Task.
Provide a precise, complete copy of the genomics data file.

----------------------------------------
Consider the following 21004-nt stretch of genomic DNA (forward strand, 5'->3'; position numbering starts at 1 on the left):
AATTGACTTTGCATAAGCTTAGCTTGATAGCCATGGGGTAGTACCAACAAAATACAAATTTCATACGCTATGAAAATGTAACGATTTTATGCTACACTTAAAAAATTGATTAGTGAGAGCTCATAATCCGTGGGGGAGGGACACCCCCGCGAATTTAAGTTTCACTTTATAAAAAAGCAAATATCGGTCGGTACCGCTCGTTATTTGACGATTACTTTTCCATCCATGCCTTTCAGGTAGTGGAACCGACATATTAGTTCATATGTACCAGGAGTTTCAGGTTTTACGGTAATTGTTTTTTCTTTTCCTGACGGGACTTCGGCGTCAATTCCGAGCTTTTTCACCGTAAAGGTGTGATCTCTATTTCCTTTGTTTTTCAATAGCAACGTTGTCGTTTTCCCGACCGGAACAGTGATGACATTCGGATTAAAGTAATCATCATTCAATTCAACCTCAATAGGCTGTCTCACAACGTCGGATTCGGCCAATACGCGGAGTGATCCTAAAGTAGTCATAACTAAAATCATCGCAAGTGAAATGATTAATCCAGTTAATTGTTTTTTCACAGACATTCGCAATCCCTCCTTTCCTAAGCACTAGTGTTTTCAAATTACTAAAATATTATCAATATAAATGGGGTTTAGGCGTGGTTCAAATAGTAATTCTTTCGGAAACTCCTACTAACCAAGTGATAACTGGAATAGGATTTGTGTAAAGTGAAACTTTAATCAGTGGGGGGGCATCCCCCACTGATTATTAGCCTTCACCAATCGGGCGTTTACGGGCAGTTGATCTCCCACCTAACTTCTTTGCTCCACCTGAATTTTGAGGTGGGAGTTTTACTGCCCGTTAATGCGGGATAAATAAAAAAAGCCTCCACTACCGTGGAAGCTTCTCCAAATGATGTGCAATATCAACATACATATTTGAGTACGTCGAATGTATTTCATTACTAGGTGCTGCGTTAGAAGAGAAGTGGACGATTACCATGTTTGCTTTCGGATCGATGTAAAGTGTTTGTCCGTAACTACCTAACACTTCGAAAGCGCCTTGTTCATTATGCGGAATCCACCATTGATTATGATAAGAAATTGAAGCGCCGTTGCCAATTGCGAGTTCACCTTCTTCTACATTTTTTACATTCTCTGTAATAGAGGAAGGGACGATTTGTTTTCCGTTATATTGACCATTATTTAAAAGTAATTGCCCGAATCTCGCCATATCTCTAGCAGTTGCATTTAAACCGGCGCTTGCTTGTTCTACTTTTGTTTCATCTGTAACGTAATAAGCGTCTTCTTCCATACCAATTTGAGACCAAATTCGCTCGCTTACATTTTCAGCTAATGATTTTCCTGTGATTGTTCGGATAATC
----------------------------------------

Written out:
Consider the following 21004-nt stretch of genomic DNA (forward strand, 5'->3'; position numbering starts at 1 on the left):
AATTGACTTTGCATAAGCTTAGCTTGATAGCCATGGGGTAGTACCAACAAAATACAAATTTCATACGCTATGAAAATGTAACGATTTTATGCTACACTTAAAAAATTGATTAGTGAGAGCTCATAATCCGTGGGGGAGGGACACCCCCGCGAATTTAAGTTTCACTTTATAAAAAAGCAAATATCGGTCGGTACCGCTCGTTATTTGACGATTACTTTTCCATCCATGCCTTTCAGGTAGTGGAACCGACATATTAGTTCATATGTACCAGGAGTTTCAGGTTTTACGGTAATTGTTTTTTCTTTTCCTGACGGGACTTCGGCGTCAATTCCGAGCTTTTTCACCGTAAAGGTGTGATCTCTATTTCCTTTGTTTTTCAATAGCAACGTTGTCGTTTTCCCGACCGGAACAGTGATGACATTCGGATTAAAGTAATCATCATTCAATTCAACCTCAATAGGCTGTCTCACAACGTCGGATTCGGCCAATACGCGGAGTGATCCTAAAGTAGTCATAACTAAAATCATCGCAAGTGAAATGATTAATCCAGTTAATTGTTTTTTCACAGACATTCGCAATCCCTCCTTTCCTAAGCACTAGTGTTTTCAAATTACTAAAATATTATCAATATAAATGGGGTTTAGGCGTGGTTCAAATAGTAATTCTTTCGGAAACTCCTACTAACCAAGTGATAACTGGAATAGGATTTGTGTAAAGTGAAACTTTAATCAGTGGGGGGGCATCCCCCACTGATTATTAGCCTTCACCAATCGGGCGTTTACGGGCAGTTGATCTCCCACCTAACTTCTTTGCTCCACCTGAATTTTGAGGTGGGAGTTTTACTGCCCGTTAATGCGGGATAAATAAAAAAAGCCTCCACTACCGTGGAAGCTTCTCCAAATGATGTGCAATATCAACATACATATTTGAGTACGTCGAATGTATTTCATTACTAGGTGCTGCGTTAGAAGAGAAGTGGACGATTACCATGTTTGCTTTCGGATCGATGTAAAGTGTTTGTCCGTAACTACCTAACACTTCGAAAGCGCCTTGTTCATTATGCGGAATCCACCATTGATTATGATAAGAAATTGAAGCGCCGTTGCCAATTGCGAGTTCACCTTCTTCTACATTTTTTACATTCTCTGTAATAGAGGAAGGGACGATTTGTTTTCCGTTATATTGACCATTATTTAAAAGTAATTGCCCGAATCTCGCCATATCTCTAGCAGTTGCATTTAAACCGGCGCTTGCTTGTTCTACTTTTGTTTCATCTGTAACGTAATAAGCGTCTTCTTCCATACCAATTTGAGACCAAATTCGCTCGCTTACATTTTCAGCTAATGATTTTCCTGTGATTGTTCGGATAATC